What's the Difference Between Book Value vs. Market Value?
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Book Value vs. Market Value

As a business owner, you have many types of assets. Knowing how much your assets are worth is necessary for properly creating financial statements, obtaining outside financing, and selling your property.

But, assets don’t retain the same value throughout their life cycle. You need to know the difference between book value vs. market value to know the accurate worth of your business and its assets.

Book value vs. market value

In business, you must know each asset’s book value and market value. Although both values are important in business, knowing the difference between book value and market value is necessary for decision making and recordkeeping.

book value vs. market value

Book value

Book value is the amount you paid for an asset minus depreciation, or an asset’s reduced value due to time. Also known as net book value or carrying value, book value is used on your business’s balance sheet under the equity section.

For example, you purchase a car. At the end of the year, the car loses value due to depreciation. Its book value is its original cost minus depreciation.

When you purchase an asset, you must record it at its book value in your small business accounting books. And, be sure to create journal entries showing the amount of depreciation.

Book value can also refer to the worth of your company as a whole, known as net asset value. Your business’s net asset value is calculated by subtracting liabilities and intangible assets from total assets.

Your business’s book value shows you how much your company should be worth, in theory, if you were to liquidate your assets.

However, book value should be taken with a grain of salt. The value of assets changes depending on the market. You will need to know your assets’ or business’s market value if you are ready to sell.

Market value

Market value, also called fair value, is what an asset would sell for in the current market. The market value of an asset is usually different than its book value, depending on whether the asset is increasing or decreasing in value.

Let’s say you purchase a car. Its market value is how much you would receive for it if you were to sell it right now.

Although an asset’s book value is recorded on the balance sheet for small business, you also need to know its market value. This is the amount you or investors would actually receive if you were to sell an asset.

Market value also refers to the actual worth of your business. It shows how much you would receive if you were to liquidate your assets in the current market.

Book vs. market value: which is greater?

Most business owners want to know whether the book value vs. fair value of an asset or their business is higher. Your asset’s value depends on the type of property it is and the current market.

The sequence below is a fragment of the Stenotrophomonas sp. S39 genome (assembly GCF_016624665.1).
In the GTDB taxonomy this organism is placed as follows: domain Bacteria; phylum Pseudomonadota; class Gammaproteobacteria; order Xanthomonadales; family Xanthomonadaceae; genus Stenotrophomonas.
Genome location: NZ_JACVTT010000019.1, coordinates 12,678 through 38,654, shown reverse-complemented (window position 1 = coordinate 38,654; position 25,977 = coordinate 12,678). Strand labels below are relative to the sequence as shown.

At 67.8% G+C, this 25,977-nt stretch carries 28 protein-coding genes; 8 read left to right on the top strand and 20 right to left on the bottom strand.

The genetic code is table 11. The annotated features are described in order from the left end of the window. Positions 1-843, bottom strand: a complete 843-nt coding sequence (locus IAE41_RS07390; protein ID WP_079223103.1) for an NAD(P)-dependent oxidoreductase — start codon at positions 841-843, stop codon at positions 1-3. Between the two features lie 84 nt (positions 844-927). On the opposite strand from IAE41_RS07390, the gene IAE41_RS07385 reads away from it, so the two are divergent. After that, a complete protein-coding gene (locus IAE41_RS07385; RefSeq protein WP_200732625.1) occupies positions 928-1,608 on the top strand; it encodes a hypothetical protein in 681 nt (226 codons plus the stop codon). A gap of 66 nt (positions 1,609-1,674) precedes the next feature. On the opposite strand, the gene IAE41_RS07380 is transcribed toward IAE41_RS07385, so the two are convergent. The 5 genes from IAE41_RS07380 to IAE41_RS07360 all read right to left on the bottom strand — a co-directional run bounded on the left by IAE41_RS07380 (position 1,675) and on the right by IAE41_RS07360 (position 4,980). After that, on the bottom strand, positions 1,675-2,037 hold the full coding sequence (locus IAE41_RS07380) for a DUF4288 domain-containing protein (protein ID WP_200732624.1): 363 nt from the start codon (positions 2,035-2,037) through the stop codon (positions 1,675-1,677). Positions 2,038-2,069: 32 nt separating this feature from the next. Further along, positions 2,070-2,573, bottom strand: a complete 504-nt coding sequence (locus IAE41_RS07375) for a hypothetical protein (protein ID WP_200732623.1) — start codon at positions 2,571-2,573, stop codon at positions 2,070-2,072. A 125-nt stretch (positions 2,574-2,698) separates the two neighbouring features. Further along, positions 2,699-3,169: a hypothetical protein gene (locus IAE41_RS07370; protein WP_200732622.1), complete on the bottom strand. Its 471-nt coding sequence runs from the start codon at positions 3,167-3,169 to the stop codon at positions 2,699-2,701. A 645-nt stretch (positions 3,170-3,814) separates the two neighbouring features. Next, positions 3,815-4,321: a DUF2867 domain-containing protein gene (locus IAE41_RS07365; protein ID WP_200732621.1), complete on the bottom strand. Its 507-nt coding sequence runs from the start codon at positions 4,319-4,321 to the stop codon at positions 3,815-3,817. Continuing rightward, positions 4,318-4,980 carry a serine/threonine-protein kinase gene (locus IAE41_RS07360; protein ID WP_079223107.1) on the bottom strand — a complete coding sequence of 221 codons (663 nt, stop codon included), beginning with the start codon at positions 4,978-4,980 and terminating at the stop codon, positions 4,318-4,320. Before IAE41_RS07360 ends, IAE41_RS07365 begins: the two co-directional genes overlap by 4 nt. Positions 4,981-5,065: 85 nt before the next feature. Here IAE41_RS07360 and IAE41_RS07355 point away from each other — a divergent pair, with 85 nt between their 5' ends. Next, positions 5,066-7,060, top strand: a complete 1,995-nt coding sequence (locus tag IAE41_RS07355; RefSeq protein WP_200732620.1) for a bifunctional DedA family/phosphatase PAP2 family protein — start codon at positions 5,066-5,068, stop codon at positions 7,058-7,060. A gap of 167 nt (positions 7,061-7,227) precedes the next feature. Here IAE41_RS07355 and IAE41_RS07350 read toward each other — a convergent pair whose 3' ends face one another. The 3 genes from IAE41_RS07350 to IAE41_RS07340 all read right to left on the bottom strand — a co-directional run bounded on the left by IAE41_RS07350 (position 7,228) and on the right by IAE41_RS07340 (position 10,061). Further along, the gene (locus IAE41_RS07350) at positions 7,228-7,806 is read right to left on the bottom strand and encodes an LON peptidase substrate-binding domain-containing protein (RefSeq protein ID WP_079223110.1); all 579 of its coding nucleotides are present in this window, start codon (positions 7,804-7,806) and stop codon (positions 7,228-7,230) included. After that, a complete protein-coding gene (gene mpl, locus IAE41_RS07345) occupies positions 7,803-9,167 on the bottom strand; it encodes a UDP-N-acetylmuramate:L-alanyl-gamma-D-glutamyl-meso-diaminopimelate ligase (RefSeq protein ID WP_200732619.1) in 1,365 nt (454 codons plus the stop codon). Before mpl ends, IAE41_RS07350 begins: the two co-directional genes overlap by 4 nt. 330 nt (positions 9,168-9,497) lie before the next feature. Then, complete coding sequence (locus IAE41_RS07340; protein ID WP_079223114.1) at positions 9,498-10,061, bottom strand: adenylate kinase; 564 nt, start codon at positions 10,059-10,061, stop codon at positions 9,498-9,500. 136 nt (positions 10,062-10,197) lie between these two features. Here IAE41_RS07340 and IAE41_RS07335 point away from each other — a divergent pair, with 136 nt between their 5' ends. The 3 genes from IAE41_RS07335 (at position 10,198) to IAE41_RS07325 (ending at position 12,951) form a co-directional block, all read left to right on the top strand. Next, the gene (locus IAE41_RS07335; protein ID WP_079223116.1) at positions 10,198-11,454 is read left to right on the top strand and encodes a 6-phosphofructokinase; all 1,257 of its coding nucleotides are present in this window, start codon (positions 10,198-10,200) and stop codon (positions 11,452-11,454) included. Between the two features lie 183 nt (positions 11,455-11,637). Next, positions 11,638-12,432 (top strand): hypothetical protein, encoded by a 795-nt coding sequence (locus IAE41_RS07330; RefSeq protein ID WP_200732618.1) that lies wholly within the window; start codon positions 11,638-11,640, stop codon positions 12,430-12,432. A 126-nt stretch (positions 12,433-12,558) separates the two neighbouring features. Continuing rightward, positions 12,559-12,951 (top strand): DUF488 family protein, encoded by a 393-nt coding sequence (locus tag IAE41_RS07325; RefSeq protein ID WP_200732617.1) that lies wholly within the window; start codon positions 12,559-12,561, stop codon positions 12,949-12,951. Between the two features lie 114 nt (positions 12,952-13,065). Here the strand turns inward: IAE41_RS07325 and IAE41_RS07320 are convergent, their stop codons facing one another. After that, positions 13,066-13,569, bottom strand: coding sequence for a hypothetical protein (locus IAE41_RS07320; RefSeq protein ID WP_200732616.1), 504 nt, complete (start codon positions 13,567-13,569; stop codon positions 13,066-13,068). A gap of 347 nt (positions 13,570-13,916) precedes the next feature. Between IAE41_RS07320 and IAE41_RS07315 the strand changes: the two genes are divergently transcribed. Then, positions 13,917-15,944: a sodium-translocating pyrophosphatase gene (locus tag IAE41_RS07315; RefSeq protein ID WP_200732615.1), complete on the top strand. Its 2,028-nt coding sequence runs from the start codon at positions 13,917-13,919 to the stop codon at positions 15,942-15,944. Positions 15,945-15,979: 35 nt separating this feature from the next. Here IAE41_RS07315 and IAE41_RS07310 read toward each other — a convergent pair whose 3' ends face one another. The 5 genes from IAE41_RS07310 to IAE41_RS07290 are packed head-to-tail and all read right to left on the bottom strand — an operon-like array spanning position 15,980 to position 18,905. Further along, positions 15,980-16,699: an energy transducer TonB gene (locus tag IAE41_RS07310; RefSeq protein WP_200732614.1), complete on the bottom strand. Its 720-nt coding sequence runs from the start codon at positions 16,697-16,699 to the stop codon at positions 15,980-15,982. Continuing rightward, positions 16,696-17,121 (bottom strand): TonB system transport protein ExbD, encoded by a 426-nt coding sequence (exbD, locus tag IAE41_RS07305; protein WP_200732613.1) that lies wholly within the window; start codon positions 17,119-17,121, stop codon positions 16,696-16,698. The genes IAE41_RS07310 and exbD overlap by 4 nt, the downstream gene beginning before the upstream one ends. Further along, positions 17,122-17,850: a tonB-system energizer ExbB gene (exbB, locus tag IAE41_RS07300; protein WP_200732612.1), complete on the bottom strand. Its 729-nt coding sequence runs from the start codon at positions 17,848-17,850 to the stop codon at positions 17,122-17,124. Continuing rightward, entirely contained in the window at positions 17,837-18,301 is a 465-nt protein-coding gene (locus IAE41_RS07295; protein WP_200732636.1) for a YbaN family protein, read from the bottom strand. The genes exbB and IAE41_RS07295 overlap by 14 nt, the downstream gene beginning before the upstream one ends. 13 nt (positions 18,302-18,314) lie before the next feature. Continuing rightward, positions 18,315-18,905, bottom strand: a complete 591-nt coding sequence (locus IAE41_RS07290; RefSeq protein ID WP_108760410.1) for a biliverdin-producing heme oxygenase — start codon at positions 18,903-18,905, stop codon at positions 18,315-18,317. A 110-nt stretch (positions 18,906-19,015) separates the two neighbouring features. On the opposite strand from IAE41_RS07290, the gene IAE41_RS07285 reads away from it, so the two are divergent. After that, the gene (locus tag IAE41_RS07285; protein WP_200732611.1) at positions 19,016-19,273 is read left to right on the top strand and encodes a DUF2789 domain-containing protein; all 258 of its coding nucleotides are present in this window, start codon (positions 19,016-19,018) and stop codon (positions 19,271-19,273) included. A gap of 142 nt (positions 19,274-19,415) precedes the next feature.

Here are three possible options when gauging your asset’s value:

  1. The asset’s book value is higher than its market value
  2. The asset’s book value is lower than its market value
  3. The asset’s book value is equal to its market value

Keep in mind that the market value of an asset could change for better or worse during the course of its useful life. Like the stock market, where the value of stocks is always changing, the market value of your assets and business could be higher than what you paid one day and lower the next.

Book value is higher than market value

In the case of many assets, its book value is higher than market value. This means your asset would sell for less than the price you originally paid for it minus depreciation.

Let’s say you wanted to sell a car. You originally paid $15,000 for it and recorded depreciation of $2,000. But when you go to sell it, it is only worth $7,000 in the market. Your car’s book value minus depreciation is greater than its market value.

The book value of your company might also be higher than its market value. The amount of money you put into your company may outweigh its worth in the current market.

Market value is higher than book value

Some assets might have a higher market value than book value, meaning it would sell for more than what you paid for it minus depreciation.

For example, you bought a machine for $7,000 and recorded $1,500 for depreciation. Its book value is $5,500, but it would sell for $6,000. Its market value is higher than its book value, resulting in a gain for your business.

When your company has a higher market value than book value, it typically means your business is profitable and will continue to grow.

Book value is equal to market value

Sometimes, an asset’s book value is equal to its market value. This means the market sees your asset as being worth no more or less than what you paid for it minus depreciation.

Let’s say an asset has a book value of $2,000. The market also values the asset at $2,000. You don’t gain or lose from selling the property.

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This is not intended as legal advice; for more information, please click here.

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